Friday, January 26, 2007

Rights and Responsibilities

This past Sunday was Respect Life Sunday. Our new pastor did mention abortion in his homily, for which I give him full credit. In fact, I don't mean the following to be any kind of criticism of him personally; it's just something that has been percolating in my mind all week.

But Father is the sort who, every time he does mention something like abortion, seems to want to balance things by mentioning the death penalty as well. Sunday he added phrases like "the right to health care" and "the right to education" in addition to mentioning the death penalty. It's almost as though Father is afraid that focusing too exclusively on the issue of abortion will cause some in his congregation to label him a Republican.

What's really been bugging me this week is that phrase, "the right to education." What, exactly, does that mean?

For example, I received a fairly standard American education: grade school, high school, four years of college and a B. A. degree. But I have no knowledge of hunting. I can't tell you the right times of year to hunt which sorts of game, and I'd be completely helpless if asked to skin, dress, and cook something that someone else hunted and killed. There was a time when the lack of that knowledge would have been a serious deficiency.

Or, to focus on more 'womanly' arts, I can't sew. I can't do needlework except of the most basic kind, I know nothing of crochet and only a little about knitting. I couldn't render a decent watercolor if my life depended on it, I've had no formal training in any musical instrument, and only the slightest bit of vocal training. Again, there was a time when my admitting this publicly would have been seen as an admission that I wasn't really educated at all; at least, I wasn't properly 'finished.'

The point I'm trying to make is that it's difficult to speak in the language of "rights" about something so nebulously defined, so changeable, so difficult to determine. What is this "education" to which we all, apparently, have a right? Do factors like time period, culture, and family income level affect this "right?" What about personal inclination, or scholarly aptitude? Can people be said to have a "right" to something which some people are not capable of experiencing at all?

It's frustrating to me to have the language of "rights" slapped on to all sorts of things which were never thought of as rights before. But as a Catholic, I don't want to appear to be denying what I think is the true idea here, which is that children should be educated; and that's where the notion of responsibility comes in. As the Catechism of the Catholic Church puts it:

"2223 Parents have the first responsibility for the education of their children. They bear witness to this responsibility first by creating a home where tenderness, forgiveness, respect, fidelity, and disinterested service are the rule. The home is well suited for education in the virtues. This requires an apprenticeship in self-denial, sound judgment, and self-mastery - the preconditions of all true freedom. Parents should teach their children to subordinate the "material and instinctual dimensions to interior and spiritual ones." Parents have a grave responsibility to give good example to their children. By knowing how to acknowledge their own failings to their children, parents will be better able to guide and correct them:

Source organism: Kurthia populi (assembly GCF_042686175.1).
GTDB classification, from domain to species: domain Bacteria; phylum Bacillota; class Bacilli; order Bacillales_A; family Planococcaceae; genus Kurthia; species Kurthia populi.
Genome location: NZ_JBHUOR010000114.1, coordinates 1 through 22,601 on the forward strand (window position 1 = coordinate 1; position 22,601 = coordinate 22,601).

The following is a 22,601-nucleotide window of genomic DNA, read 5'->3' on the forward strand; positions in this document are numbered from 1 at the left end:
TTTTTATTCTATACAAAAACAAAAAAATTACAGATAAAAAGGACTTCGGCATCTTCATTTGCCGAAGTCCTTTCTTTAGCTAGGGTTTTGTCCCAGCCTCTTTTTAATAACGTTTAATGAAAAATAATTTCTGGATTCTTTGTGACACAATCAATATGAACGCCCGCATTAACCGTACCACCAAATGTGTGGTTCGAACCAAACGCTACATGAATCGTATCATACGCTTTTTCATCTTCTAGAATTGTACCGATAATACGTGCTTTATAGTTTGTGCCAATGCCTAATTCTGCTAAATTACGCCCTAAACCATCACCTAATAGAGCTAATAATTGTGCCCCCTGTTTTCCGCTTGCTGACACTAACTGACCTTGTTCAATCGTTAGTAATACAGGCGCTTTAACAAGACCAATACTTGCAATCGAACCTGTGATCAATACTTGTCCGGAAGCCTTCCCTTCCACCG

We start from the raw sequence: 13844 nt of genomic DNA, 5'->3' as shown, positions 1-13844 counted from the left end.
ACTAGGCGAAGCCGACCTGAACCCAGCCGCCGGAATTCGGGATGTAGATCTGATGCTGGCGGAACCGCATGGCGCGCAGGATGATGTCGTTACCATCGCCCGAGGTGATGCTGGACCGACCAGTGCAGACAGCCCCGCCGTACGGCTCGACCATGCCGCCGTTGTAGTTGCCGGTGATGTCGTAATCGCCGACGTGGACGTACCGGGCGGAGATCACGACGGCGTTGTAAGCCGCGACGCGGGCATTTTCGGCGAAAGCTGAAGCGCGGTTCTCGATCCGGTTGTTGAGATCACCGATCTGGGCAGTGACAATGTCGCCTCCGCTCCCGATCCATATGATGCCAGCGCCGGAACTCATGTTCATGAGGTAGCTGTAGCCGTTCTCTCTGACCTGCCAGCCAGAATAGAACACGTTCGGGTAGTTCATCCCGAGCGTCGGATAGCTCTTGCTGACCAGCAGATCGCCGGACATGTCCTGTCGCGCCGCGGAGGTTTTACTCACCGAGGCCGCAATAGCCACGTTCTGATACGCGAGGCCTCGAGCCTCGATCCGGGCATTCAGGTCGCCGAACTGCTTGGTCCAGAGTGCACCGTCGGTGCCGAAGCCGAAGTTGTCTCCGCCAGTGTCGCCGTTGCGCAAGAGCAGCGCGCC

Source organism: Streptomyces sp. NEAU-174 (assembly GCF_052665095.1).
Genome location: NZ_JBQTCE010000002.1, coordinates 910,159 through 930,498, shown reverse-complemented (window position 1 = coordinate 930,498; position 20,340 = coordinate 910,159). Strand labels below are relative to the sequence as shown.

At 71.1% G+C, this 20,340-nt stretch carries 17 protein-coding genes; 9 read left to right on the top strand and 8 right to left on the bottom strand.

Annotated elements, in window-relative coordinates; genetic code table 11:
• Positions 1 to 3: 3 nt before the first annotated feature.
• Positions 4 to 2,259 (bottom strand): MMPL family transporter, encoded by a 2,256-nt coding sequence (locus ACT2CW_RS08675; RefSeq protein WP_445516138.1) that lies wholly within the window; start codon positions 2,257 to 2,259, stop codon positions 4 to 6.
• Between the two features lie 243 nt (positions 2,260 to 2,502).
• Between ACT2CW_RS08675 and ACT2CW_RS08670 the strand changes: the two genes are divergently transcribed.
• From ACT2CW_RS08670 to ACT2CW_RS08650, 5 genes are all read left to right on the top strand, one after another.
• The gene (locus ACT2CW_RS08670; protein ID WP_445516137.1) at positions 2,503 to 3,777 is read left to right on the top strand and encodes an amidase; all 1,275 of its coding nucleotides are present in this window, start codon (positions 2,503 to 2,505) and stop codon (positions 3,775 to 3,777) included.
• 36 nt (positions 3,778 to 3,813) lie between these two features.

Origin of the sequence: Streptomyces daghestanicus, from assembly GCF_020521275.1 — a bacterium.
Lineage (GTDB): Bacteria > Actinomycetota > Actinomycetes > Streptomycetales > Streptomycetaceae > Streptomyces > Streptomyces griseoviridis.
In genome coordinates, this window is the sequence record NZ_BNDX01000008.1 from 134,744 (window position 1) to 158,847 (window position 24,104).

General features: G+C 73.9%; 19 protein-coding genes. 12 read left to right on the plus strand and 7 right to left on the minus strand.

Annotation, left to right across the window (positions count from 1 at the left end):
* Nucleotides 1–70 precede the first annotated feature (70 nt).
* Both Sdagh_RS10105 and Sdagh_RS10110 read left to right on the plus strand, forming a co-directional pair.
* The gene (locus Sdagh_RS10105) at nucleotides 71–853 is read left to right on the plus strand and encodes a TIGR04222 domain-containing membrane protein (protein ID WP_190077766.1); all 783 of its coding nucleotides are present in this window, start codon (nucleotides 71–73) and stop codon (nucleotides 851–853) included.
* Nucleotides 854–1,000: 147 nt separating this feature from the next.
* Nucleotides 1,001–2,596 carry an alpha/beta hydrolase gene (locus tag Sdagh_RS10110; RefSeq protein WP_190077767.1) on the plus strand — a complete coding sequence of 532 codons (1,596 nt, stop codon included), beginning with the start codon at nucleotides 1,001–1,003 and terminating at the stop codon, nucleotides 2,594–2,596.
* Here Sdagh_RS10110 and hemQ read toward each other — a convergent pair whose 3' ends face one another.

He who loves his son will not spare the rod. . . . He who disciplines his son will profit by him.

Fathers, do not provoke your children to anger, but bring them up in the discipline and instruction of the Lord."

By speaking of education as a "right," we risk all kinds of things. Rights should be equal, after all; and who better to determine our children's "right to (an equal) education" than some sort of massive government bureaucracy?

But by speaking of education as a responsibility that is, first and foremost, the responsibility of the parents, we have restored things to their proper order. If parents have the responsibility to see to their children's educations, then parents also have certain rights in this area; in particular, they have the right to direct their children's education so that their children will not be taught things that are untrue, or contrary to the faith. Parents who homeschool are choosing to exercise this right in the most direct manner, but even parents who choose to share this right with private or public schools should not be intimidated into abdicating it entirely. No government entity has the authority to abrogate the right of parents to educate their children; again, the Catechism:

"2221 The fecundity of conjugal love cannot be reduced solely to the procreation of children, but must extend to their moral education and their spiritual formation. "The role of parents in education is of such importance that it is almost impossible to provide an adequate substitute." The right and the duty of parents to educate their children are primordial and inalienable."

So, if we are going to use the language of rights, we must say that parents have the right to educate their children, not that children have the right to "an education" which is conveniently left undefined. The latter statement is fraught with peril in this era of unprecedented governmental involvement in the education system.

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